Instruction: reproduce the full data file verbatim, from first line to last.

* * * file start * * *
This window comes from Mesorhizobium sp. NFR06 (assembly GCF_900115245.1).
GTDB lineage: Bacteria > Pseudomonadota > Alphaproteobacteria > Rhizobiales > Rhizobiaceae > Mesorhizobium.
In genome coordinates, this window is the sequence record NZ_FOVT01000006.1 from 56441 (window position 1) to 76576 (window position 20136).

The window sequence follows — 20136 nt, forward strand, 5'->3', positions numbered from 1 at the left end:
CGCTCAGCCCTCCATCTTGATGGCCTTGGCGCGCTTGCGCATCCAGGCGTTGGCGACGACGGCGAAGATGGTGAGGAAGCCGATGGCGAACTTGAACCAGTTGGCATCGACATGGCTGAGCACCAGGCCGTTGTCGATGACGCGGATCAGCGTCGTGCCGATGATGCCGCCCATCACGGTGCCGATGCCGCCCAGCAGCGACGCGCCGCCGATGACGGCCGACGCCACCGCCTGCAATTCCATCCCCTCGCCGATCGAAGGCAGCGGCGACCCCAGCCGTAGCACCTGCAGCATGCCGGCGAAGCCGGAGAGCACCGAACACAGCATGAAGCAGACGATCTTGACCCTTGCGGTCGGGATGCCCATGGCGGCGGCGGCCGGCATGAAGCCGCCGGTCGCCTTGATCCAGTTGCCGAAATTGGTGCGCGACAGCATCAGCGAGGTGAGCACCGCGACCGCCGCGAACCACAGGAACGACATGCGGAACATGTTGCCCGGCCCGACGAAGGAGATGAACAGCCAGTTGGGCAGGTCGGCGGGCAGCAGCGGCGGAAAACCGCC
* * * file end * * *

This window comes from Mesorhizobium sp. NFR06 (assembly GCF_900115245.1).
GTDB lineage: Bacteria > Pseudomonadota > Alphaproteobacteria > Rhizobiales > Rhizobiaceae > Mesorhizobium.
In genome coordinates, this window is the sequence record NZ_FOVT01000006.1 from 56441 (window position 1) to 76576 (window position 20136).

The window sequence follows — 20136 nt, forward strand, 5'->3', positions numbered from 1 at the left end:
CGCTCAGCCCTCCATCTTGATGGCCTTGGCGCGCTTGCGCATCCAGGCGTTGGCGACGACGGCGAAGATGGTGAGGAAGCCGATGGCGAACTTGAACCAGTTGGCATCGACATGGCTGAGCACCAGGCCGTTGTCGATGACGCGGATCAGCGTCGTGCCGATGATGCCGCCCATCACGGTGCCGATGCCGCCCAGCAGCGACGCGCCGCCGATGACGGCCGACGCCACCGCCTGCAATTCCATCCCCTCGCCGATCGAAGGCAGCGGCGACCCCAGCCGTAGCACCTGCAGCATGCCGGCGAAGCCGGAGAGCACCGAACACAGCATGAAGCAGACGATCTTGACCCTTGCGGTCGGGATGCCCATGGCGGCGGCGGCCGGCATGAAGCCGCCGGTCGCCTTGATCCAGTTGCCGAAATTGGTGCGCGACAGCATCAGCGAGGTGAGCACCGCGACCGCCGCGAACCACAGGAACGACATGCGGAACATGTTGCCCGGCCCGACGAAGGAGATGAACAGCCAGTTGGGCAGGTCGGCGGGCAGCAGCGGCGGAAAACCGCC